Search - The Talk of the Town on DVD


The Talk of the Town
The Talk of the Town
Actors: Cary Grant, Jean Arthur, Ronald Colman, Edgar Buchanan, Glenda Farrell
Director: George Stevens
Genres: Comedy
UR     2003     1hr 58min

An escaped accused arsonist hides out at the home of a friend and they work to convince her summer tenant, a judge, of his innocence. Genre: Feature Film-Comedy Rating: UN Release Date: 25-FEB-2003 Media Type: DVD

     

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Movie Details

Actors: Cary Grant, Jean Arthur, Ronald Colman, Edgar Buchanan, Glenda Farrell
Director: George Stevens
Creators: Ted Tetzlaff, George Stevens, Fred Guiol, Dale Van Every, Irwin Shaw, Sidney Buchman, Sidney Harmon
Genres: Comedy
Sub-Genres: Classic Comedies, Cary Grant
Studio: Sony Pictures
Format: DVD - Black and White,Full Screen - Subtitled
DVD Release Date: 02/25/2003
Original Release Date: 08/20/1942
Theatrical Release Date: 08/20/1942
Release Year: 2003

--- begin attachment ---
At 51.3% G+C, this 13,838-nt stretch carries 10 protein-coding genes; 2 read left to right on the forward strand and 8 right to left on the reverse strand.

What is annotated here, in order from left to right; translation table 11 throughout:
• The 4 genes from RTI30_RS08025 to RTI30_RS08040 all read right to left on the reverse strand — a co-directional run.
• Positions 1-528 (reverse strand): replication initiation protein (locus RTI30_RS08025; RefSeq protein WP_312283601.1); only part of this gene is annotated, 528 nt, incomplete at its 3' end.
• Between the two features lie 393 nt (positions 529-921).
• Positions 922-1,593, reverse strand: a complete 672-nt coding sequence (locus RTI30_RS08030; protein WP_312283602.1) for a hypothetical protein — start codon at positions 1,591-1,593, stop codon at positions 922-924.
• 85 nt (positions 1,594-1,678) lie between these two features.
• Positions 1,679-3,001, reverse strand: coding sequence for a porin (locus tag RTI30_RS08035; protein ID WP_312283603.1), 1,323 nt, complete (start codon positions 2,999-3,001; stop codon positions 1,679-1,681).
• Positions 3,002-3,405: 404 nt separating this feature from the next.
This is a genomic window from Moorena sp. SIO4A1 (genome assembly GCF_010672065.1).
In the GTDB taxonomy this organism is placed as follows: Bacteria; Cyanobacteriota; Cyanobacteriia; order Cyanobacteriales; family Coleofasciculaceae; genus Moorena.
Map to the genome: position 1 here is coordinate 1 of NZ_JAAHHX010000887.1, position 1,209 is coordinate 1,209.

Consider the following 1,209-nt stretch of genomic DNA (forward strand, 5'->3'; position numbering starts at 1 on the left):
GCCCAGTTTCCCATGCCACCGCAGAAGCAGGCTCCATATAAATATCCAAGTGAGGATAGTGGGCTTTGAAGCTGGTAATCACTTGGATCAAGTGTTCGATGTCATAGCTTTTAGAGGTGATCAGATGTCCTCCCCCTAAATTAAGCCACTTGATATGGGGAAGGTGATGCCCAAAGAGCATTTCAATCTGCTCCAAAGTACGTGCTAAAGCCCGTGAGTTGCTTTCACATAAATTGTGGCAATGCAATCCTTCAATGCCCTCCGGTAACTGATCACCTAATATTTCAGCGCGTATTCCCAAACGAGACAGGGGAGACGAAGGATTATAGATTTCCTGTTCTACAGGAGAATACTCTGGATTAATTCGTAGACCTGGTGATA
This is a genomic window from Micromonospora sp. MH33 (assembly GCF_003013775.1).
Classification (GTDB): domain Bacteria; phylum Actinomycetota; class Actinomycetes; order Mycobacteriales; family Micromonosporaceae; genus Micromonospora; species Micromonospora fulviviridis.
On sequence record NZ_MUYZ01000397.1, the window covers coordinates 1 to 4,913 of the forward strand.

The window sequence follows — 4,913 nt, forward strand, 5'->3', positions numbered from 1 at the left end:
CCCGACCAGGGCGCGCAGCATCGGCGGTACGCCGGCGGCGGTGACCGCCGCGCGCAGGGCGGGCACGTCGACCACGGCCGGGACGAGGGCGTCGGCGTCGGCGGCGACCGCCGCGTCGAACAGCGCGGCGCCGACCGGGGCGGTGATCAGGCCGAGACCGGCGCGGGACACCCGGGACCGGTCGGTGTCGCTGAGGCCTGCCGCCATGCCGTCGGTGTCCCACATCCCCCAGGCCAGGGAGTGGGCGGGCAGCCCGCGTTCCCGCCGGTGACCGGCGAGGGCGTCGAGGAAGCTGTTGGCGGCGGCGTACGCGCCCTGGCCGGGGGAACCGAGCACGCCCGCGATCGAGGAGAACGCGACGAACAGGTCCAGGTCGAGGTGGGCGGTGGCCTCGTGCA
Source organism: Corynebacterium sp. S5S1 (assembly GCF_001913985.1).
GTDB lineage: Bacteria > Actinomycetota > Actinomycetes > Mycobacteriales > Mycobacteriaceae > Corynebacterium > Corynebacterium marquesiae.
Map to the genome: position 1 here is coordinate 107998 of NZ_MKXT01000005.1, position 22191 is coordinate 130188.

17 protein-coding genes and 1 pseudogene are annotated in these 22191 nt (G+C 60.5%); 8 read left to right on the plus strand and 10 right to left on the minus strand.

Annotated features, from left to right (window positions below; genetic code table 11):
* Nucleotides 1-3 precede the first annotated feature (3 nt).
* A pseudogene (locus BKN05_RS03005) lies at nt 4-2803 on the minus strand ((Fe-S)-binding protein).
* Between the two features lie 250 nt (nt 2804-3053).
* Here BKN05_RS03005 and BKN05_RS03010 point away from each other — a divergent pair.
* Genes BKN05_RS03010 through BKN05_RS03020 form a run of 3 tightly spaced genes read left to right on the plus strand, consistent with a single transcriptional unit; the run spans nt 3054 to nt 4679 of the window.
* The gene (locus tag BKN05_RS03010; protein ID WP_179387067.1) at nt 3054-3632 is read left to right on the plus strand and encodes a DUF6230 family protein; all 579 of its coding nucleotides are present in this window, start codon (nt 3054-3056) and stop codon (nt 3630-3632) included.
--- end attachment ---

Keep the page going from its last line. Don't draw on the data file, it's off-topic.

Run Time: 1hr 58min
Screens: Black and White,Full Screen
Number of Discs: 1
SwapaDVD Credits: 1
Total Copies: 0
Members Wishing: 13
MPAA Rating: Unrated
Languages: English
Subtitles: English, French, Japanese, Georgian

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Movie Reviews

A disappointing transfer makes for a dismal film experience!
Nix Pix | Windsor, Ontario, Canada | 02/28/2003
(2 out of 5 stars)

"Columbia Pictures has regressed in their shoddy film transfers of catalogue titles with this DVD. The film, a great screwball adventure that pits a prison escapee (Cary Grant) against a stuffy law professor (Ronald Colman) is about as witty, charming and utterly engaging as one could hope for. Resident studio do-gooder, Jean Arthur is a treat as the woman whose love for the two men is brought to hilarious fruition. As a film, it's five stars all the way! But the DVD is a thoroughly miserable experience with excessive film grain, fine detail shimmering, aliasing problems and varying degrees of stock footage used in the transfer. The hi-def packaging is also deceptive. * Note: the phrasing "remastered in hi-def" means nothing unless the source elements have first been cleaned up. Let the buyer beware! Over all, a mediocre experience. Wait for Criterion to get their hands on it or Columbia to come to its senses and do a restoration."